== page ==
The Off Season 10

My Farmer’s Almanac has advice for every season.  From a winter to do list with things like “sort your seeds” and “clean your tools,”  I latched on to this tidbit:  “Take time to REST – in two months it all starts up again!”

La Tourbeille Vineyard, winter

Around here most local, small-scale farmers slow down a bit in winter:  all the potatoes and kiwis are in their cellars; you can’t make cheese since the goats aren’t producing milk, etc.  Except farmer-heroes like Didier: he raises ducks as well as crops, does agricultural research, makes his famous foie gras in his own laboratory, and sells his own products.   I doubt if Didier ever sleeps, let alone rests.

But since we’re nowhere as heroic as Didier, I’ve been asking myself lately why we’re always so damn busy?

Tasting the new wine in the winter

Winemaking:   Technical winemaking continues until we “finish” the Rosé and the Red that will be bottled in September.

Assemblage: preparing samples for blending

Assemblage:   To come up with the best blends for the vintage, we taste the wine from all the vats in various ratios as a family, and with our œnologue.   This work is very fun, so maybe it doesn’t count.

The family meeting for blending decisions


To bed down the Red selected for oak aging, the barrels must be steam-cleaned until they’re immaculate.

Steam cleaning the barrels


Actually, the cleaning part never seems to end.   Cold water, cold stone building, cold wet hands.

preparing to clean the Rose tank


Sprinkle into the winter schedule – bottling, labeling, shipments i.e. paperwork, and tastings.     (One in Normandy coming up!)


Bottling Le Sceptre after 12 months of aging in oak


Labeling and packing the Rose for shipment


Taverne:   Meanwhile at the Taverne, it’s a winter to renovate the kitchen, design a second terrace, crunch numbers and conjure up new dishes for an expanded menu.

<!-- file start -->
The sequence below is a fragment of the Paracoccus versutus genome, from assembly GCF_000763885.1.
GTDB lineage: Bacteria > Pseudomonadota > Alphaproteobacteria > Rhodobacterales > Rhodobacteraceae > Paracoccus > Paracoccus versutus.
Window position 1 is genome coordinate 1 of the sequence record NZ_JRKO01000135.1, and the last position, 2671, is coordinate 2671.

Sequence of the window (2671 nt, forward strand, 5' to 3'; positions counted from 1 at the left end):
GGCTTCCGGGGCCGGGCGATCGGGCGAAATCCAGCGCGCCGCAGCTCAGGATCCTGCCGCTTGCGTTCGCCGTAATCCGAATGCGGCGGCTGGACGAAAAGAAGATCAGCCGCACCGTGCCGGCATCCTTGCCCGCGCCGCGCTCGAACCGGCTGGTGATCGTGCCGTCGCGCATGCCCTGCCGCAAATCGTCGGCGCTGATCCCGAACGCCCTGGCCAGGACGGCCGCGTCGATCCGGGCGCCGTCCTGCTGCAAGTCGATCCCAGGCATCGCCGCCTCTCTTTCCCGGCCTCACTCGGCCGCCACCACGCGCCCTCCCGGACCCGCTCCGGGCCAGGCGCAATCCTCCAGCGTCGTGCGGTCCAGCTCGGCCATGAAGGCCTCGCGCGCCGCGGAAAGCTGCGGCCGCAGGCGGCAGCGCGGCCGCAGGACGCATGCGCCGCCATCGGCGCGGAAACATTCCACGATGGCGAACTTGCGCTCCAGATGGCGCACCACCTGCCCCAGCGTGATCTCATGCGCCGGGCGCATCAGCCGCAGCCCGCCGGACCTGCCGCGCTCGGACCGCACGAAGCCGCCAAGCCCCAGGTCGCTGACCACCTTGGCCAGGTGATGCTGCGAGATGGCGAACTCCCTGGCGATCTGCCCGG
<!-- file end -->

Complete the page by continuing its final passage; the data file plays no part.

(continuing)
Taverne Terrace, dreaming of dinner next summer


Planting:   Every year we try to plant more linden trees in anticipation of alluring honeybees for the day when we get around to becoming beekeepers.  Luckily the cows offer plenty of fresh manure; that gooey bucket contains a rich “praline” of manure and compost to coat the roots at planting.

Planting Linden trees, planning for honeybees


Garage Wine:   If you can’t find the men in the winery or the Taverne or planting trees, they’re in the attic of the cottage putting up insulation.

Insulating the cottage garage

We’re storing my favorite vintage in the vast 18th century stone garage of the cottage, which was once a stable and a pigeonnier.    In goggles and masks against the dust and fiberglass, they crouch until another section is done, and come to supper filthy, coughing and red-eyed.

Insulating the cottage, Henri, Julien & John


The roof of the old stables, wine stacked near the tower


Food:   Early winter is also the time to “put up the beans” as my grandmother used to say.   What to do with all those pumpkins?   And the rogue swiss chard that endures frost and pops up everywhere, even in the flower garden?

swiss chard rooted itself with calendula flowers


And olives!   Carol & Julien received an olive tree as a wedding gift, and we all thought it was ornamental.